What I Wore: Mumu to Masters Dress
Masters 2013 at the Augusta National
Yesterday was the last day of the Masters golf tournament in Augusta, and the day Matt and I went out to watch some golf and eat pimento cheese sandwiches. The whole week, the week all Augustans dread more than any other, the city swarms with thousands and thousands of tourists and golf fanatics. It's a madhouse around town. Being the most prestigious sporting event, I love dressing the "country club girl meets Betty Draper meets Good Housekeeping". Last year, I made some plaid bloomer shorts, and this year I wanted to do something a little more.
An exercise in patience, and practice to keep me on my toes, I sewed a dress for myself from a pattern this past week for the first time in probably years. Vogue pattern V8725. A simple lined dress. The trickiest part of this sewing project was cutting out the fabric just right since there was only so much fabric, and it had to be cut out along the vertical pattern of the sailboat print.
Sewing tip #1: Press as you sew! It makes a world of difference and the dart/seams will lay flat. In the above photo, I pressed the bodice darts open, and the side seams open. I also did this for the bodice lining, then sewed them together, matching the side seams and center front, also attaching the straps at this step.
Bodice before skirt is attached. For the lining of this project, I used bed sheets that my friend Sarah gave me. Blue and purple floral, they were a wedding gift to her parents over 30 years ago. I used to use the flat sheet when I had a queen sized bed, but now that we have upgraded to a King, both the fitted full sized sheet, and flat sheet are of no use to us. The flat sheet is in the picnic section of our linen closet, and the fitted sheet in my sewing pile. I just love to reuse old relics from people past, utilizing them in such a way that it makes the garment more meaningful.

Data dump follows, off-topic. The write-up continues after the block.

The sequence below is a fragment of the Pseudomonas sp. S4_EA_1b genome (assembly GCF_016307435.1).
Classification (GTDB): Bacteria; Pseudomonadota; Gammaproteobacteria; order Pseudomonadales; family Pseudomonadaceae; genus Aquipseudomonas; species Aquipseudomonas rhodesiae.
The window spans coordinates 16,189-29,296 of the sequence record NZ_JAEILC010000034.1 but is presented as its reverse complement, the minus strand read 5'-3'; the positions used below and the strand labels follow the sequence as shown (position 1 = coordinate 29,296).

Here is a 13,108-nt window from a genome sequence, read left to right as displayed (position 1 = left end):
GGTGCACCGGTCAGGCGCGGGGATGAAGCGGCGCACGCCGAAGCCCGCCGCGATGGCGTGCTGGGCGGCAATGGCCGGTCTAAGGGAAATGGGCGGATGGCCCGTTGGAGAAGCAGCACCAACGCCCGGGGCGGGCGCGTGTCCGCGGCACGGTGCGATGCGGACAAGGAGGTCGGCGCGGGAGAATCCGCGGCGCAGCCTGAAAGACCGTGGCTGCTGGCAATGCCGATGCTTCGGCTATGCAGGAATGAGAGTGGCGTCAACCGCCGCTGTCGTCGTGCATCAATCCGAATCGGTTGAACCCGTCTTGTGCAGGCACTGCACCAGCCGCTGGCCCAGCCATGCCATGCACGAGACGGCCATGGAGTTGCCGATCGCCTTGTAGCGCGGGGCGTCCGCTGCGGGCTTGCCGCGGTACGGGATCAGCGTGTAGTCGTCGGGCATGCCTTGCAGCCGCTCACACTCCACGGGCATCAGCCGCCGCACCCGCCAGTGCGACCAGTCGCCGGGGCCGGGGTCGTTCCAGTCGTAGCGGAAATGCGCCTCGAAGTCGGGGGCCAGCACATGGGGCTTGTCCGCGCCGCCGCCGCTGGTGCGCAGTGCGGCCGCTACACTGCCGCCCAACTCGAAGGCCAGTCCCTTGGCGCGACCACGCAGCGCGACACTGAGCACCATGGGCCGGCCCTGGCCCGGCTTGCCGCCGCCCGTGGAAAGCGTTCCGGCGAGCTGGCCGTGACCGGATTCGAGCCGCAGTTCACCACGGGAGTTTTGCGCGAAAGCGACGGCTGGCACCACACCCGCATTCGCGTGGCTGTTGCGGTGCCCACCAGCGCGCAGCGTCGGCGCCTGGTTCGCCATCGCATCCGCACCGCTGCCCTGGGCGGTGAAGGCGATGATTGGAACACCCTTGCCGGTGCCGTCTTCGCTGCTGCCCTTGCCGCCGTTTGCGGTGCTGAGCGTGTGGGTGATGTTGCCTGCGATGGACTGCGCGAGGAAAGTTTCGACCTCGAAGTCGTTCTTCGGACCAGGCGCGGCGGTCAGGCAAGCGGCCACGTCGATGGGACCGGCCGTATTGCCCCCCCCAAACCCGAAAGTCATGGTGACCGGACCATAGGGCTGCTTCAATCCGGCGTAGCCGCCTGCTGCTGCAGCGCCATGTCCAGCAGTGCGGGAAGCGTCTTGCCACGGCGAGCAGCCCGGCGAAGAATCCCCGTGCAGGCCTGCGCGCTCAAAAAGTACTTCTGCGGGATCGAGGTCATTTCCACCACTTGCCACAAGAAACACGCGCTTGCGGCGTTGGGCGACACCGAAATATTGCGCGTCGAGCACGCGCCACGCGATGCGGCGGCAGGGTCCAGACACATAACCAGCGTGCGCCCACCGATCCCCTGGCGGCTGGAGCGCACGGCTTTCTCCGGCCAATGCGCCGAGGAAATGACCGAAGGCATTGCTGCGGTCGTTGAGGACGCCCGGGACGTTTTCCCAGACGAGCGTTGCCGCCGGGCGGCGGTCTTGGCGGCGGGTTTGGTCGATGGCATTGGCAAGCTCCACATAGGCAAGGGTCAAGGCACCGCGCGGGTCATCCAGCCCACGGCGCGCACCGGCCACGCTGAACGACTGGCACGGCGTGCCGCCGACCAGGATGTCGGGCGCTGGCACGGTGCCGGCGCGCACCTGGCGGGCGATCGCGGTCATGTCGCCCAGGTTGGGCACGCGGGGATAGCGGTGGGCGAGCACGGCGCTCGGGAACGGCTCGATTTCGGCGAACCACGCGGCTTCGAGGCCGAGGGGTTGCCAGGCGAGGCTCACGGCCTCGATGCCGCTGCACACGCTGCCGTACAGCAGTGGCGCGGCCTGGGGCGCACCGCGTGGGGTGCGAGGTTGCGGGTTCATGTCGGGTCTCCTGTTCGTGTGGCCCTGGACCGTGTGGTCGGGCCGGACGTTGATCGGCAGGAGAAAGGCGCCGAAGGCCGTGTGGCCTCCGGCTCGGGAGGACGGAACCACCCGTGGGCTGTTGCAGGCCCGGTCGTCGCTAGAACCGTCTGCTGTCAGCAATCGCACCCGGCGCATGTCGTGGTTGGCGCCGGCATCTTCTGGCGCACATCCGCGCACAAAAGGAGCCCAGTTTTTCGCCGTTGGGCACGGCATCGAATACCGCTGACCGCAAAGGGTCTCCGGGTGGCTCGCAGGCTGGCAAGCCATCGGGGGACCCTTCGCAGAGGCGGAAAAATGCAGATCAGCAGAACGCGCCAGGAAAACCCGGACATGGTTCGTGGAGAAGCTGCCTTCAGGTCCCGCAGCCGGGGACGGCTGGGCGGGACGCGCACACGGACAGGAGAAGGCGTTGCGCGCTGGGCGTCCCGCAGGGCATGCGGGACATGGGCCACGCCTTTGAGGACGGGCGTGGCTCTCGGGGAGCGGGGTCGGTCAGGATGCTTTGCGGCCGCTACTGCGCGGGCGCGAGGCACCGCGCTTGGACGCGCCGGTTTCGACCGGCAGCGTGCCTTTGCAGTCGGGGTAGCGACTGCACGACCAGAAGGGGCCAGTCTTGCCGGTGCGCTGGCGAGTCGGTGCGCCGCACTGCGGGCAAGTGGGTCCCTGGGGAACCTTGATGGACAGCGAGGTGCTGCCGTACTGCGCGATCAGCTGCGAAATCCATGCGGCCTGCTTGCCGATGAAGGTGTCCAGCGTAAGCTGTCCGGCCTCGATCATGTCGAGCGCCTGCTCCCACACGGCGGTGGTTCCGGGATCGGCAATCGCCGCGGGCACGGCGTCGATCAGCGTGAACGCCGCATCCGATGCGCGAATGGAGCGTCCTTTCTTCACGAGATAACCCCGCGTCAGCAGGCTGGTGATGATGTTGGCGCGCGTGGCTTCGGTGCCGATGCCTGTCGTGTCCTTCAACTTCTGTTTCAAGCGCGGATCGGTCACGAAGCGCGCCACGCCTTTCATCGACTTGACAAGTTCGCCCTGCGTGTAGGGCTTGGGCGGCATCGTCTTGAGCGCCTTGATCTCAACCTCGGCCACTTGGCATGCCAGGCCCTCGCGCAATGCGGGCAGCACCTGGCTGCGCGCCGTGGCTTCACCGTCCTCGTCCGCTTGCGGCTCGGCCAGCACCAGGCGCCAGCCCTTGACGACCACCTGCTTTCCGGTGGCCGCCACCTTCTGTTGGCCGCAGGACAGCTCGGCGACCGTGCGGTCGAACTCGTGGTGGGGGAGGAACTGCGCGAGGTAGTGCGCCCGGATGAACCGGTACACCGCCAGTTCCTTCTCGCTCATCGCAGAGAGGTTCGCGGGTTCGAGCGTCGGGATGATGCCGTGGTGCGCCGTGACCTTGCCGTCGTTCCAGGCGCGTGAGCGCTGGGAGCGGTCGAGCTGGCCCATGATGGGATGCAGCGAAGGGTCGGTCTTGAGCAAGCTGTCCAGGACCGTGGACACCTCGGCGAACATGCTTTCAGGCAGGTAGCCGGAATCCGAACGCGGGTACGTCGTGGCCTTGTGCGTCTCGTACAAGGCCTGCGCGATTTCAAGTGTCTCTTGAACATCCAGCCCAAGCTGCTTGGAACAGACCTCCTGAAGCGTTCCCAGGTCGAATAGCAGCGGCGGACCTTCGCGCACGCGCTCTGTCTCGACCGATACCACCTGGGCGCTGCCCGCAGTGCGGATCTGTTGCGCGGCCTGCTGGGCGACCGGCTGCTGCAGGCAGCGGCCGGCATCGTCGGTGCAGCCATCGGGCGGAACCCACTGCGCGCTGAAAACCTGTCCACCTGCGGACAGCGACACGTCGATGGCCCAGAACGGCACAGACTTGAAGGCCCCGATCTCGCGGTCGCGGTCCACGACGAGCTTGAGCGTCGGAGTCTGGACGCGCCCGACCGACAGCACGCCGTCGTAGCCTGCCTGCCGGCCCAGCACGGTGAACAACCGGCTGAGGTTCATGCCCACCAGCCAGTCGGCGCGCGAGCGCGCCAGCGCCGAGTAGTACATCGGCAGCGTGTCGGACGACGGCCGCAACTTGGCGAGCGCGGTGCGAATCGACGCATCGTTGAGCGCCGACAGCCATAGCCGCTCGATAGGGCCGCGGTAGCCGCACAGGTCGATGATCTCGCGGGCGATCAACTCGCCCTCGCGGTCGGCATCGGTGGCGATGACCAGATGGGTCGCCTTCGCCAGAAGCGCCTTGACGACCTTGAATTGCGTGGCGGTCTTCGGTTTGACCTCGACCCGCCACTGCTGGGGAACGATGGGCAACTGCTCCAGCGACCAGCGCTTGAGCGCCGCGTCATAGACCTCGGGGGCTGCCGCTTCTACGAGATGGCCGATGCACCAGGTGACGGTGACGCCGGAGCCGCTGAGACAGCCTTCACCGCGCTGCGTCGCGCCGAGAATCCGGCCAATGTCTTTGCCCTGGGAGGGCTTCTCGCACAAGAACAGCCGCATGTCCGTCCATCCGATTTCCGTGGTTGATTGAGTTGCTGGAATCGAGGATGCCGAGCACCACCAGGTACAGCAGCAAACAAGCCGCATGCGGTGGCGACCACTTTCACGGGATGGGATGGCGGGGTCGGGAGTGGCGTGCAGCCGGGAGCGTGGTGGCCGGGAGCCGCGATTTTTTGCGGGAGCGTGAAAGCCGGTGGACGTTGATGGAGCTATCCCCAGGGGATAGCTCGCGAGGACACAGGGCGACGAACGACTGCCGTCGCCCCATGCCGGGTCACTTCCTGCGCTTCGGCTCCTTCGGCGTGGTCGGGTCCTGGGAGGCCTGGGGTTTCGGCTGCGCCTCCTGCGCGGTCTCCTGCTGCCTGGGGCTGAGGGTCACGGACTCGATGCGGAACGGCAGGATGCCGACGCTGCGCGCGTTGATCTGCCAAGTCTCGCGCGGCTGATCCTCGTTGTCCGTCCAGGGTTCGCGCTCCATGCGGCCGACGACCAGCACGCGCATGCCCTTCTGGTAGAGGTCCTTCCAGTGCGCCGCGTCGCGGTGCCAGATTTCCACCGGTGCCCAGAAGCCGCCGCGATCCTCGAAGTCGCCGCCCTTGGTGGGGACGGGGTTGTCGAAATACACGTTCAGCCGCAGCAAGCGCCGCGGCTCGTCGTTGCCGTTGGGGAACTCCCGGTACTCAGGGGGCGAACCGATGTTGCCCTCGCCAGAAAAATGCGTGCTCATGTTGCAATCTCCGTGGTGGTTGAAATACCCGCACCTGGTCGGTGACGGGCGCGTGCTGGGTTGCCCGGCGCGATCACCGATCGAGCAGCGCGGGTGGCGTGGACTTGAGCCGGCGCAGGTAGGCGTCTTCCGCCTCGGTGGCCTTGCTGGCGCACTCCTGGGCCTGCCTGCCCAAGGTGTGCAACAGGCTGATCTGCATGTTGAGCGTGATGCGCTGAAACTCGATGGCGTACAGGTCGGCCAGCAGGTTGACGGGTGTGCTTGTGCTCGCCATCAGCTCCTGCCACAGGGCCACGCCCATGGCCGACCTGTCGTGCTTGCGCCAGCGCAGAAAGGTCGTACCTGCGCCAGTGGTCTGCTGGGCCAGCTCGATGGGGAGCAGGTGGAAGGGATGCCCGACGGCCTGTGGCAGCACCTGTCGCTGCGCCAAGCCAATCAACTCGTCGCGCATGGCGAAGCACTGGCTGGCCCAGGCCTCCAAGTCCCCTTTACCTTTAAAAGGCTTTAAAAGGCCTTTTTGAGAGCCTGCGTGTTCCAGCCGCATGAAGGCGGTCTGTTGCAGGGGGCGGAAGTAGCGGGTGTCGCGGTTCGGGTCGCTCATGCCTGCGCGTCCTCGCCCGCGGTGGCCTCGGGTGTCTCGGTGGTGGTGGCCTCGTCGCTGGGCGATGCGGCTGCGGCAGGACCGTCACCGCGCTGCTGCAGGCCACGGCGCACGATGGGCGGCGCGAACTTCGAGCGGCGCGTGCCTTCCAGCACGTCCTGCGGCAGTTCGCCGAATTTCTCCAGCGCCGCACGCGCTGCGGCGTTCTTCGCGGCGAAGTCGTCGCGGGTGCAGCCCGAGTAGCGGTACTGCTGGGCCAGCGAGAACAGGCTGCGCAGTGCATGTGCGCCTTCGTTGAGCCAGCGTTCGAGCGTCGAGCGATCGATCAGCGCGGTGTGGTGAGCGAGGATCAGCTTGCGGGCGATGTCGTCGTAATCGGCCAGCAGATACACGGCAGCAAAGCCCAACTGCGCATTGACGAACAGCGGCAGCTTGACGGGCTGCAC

Another favorite part of this project: pockets! I love dresses with pockets. When one attends the Masters tournament, there are very strict regulations of what one can bring into the National. No electronic devices of any kind, no cell phones, cameras, and the size restriction on purses is very small. Pockets were super convenient for a little bit of cash, lip balm, and my photo ID.
When sewing pockets, cut one of the lining, and one of the shell fabric. The pockets cut out of the lining are sewn to the skirt front, and pockets cut out of the sailboat/shell fabric are sewn to the skirt backs. This way, passers by see the sailboats and it has a more polished finished look. While pockets add a little more work to sewing a dress, they are very much worth every second. Pattern doesn't have pockets? Find a pattern that does, and with a little bit of planning, it's super easy to add pockets that weren't originally there.
There was one fault with the dress I have to admit, even though I'm sure I don't have to. It drove me nuts that I didn't notice until right before we left the house. When sewing the back slit, sewing the dress and lining together, there was a slight buckle and pucker. It pulled the skirt back up just a hair. This is something that could have been prevented with a mirror behind me, and pinning the fabric together when I was wearing it before sewing the topstitched seam. So close to a perfect job, Sally, so close!
Another fun little detail I planned with the dress: vintage ribbon with carousel horses was used for the seam binding. The invisible hem sealed the deal in making the dress perfect and just fancy enough for Masters. I received so many compliments throughout the day, and caught women here and there talking about my dress as I walked by. Nothing is more flattering than overhearing a positive comment about what you're wearing.
All in all, I'll give myself a B+ overall. What do you think? Do you ever sew for yourself from patterns? Or do you prefer to use your own? I'd love to hear from you!